Mindfulness: Easy tools to use when helping your children navigate their way through classroom life.
How often have you rushed through an activity only to realise minutes later that you can’t remember what you’ve actually done? Modern life is busy, often overwhelming, so much so that we tend to live our lives on autopilot. Our brains are used to living this way in automatic mode, until one day you realise that you’ve just eaten your entire lunch and can’t remember tasting even a bit of it.
Children are just as susceptible to this mode, especially in times of stress. There is another way, an easier way which promotes awareness of the world, concentration, empathy towards others, combats stress and helps diffuse anger. Today the practice of mindfulness is everywhere. It has been criticised, embraced and studied as one of the major new ways to treat a variety of medical conditions such as anxiety and depression. Mindfulness is scientifically proven to change the structure of the brain when practised for as little as eight weeks.
Hard to believe that the simple act of paying more attention can actually make a huge difference to the way your brain operates. Here’s a simple guide to how it works…….
Paying attention to the sensations in your body and the way your breathing patterns change is the main principle of mindfulness, and it can be done through any number of great exercises. The thinking behind learning to pay attention to your breath is that if your breathing is rooted, then anxiety/panic/anger can’t find a space in which to dwell.
Children and adults often build a false narrative when it comes to worrying about situations – mindfulness seeks to knock down those faulty ways of thinking that cause the fear centre of our brains (the amygdala) to expand. When we dwell on fearful anxieties and ‘what if’ thoughts then pathways in our brains are created and stored. Mindfulness is a way of reconditioning the brain to improve its function and to move away from autopilot ‘fight or flight’ reactions.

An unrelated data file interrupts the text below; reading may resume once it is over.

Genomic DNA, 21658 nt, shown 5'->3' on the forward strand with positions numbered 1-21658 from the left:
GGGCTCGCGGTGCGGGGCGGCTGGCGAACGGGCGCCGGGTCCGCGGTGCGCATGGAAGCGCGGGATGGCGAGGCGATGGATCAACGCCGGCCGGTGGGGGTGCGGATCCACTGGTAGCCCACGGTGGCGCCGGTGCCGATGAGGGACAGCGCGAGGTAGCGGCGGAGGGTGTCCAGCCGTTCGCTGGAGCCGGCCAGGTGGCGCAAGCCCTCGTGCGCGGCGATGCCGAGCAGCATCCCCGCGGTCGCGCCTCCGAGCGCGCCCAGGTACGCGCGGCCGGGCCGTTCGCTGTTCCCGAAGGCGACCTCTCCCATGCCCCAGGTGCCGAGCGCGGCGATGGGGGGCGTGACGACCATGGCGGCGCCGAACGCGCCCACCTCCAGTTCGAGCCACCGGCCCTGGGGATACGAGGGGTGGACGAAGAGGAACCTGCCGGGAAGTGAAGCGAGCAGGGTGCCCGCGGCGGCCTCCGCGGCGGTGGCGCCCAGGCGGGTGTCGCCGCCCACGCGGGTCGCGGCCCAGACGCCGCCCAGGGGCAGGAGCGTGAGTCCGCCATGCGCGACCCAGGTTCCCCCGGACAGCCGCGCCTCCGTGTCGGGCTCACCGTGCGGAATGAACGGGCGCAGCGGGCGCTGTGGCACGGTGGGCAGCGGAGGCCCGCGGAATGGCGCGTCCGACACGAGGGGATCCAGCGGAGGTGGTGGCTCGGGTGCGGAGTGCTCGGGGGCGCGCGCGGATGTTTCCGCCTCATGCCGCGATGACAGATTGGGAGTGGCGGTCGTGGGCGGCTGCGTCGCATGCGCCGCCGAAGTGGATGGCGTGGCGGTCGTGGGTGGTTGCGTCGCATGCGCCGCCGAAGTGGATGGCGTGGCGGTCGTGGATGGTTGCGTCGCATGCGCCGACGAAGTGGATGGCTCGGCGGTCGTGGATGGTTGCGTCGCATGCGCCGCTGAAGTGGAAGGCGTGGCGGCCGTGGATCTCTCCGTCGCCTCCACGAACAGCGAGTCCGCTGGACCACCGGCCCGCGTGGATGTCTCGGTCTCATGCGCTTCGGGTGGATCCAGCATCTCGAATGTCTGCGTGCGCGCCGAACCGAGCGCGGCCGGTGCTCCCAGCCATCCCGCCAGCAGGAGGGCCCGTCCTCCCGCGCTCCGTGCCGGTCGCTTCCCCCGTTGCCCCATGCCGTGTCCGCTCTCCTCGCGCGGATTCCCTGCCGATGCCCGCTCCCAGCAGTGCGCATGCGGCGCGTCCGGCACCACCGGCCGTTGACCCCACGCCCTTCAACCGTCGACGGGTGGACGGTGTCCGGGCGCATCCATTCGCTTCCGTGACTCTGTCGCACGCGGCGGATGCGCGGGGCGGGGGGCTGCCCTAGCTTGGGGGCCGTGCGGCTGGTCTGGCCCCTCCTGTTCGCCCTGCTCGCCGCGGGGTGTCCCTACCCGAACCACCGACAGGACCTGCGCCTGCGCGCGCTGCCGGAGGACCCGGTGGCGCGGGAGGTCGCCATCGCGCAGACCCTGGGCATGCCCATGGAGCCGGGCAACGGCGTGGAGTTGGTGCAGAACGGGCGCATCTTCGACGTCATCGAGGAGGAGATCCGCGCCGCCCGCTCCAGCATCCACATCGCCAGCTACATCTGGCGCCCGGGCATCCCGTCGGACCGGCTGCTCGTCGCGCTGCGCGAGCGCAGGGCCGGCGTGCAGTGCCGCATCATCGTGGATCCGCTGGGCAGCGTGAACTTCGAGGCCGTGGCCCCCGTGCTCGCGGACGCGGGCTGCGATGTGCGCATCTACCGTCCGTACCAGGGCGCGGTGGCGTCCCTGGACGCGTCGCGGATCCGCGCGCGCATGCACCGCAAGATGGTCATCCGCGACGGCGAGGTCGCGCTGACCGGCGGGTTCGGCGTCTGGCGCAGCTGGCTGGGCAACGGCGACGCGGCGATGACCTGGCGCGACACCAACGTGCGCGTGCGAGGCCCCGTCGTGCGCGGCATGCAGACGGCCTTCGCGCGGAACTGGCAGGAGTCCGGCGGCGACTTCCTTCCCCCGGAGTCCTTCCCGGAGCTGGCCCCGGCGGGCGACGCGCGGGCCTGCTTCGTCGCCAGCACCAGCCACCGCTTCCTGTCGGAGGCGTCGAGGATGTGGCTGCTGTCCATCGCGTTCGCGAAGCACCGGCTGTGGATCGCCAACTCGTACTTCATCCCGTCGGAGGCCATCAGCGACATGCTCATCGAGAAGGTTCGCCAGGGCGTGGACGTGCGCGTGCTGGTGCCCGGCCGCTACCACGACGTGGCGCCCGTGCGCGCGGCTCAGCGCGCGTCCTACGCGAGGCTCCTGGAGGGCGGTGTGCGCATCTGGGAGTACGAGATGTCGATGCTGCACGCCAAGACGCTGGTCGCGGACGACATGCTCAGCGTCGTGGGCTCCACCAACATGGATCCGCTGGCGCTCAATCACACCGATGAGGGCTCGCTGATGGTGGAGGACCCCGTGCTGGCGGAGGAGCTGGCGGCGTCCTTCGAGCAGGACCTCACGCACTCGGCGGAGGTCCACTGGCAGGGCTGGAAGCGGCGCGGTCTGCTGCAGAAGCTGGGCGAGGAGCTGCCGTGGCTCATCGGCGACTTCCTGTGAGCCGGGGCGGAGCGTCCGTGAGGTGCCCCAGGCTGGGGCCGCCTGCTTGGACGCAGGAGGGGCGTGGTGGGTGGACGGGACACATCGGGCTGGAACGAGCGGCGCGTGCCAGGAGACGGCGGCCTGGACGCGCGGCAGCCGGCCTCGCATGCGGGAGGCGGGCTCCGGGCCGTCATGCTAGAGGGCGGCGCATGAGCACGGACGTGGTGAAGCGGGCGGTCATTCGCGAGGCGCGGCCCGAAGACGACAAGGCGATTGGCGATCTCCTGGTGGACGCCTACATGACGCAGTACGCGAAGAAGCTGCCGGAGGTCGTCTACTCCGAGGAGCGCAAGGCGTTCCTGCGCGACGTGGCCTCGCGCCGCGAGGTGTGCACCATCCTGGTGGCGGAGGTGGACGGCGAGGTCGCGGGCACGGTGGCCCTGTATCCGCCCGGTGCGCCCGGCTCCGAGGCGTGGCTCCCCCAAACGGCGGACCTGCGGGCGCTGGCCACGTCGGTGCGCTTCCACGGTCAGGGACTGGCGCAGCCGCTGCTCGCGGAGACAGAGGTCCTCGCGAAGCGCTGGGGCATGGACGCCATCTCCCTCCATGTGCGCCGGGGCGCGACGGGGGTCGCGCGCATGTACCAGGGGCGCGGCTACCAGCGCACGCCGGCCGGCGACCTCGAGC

Teaching children to see thoughts as mere mental events and not factual evidence is a useful tool to have at your fingertips. Visualising is one thing that children can access through their imaginations when it comes to exercises in mindful play, or the mindful eating game. (As covered in the resources below)
Sensory exercises really help children to step back before reacting impulsively. Activities like making the calming glitter jar (http://www.instructables.com/id/DIY-Calming-Glitter-Jars/) or your own stress balloons are all part of the mindfulness strategy in dealing with emotions and reactions in a healthy way.
Below are some great resources to access mindfulness for children – including activities and exercises that can be tried anywhere.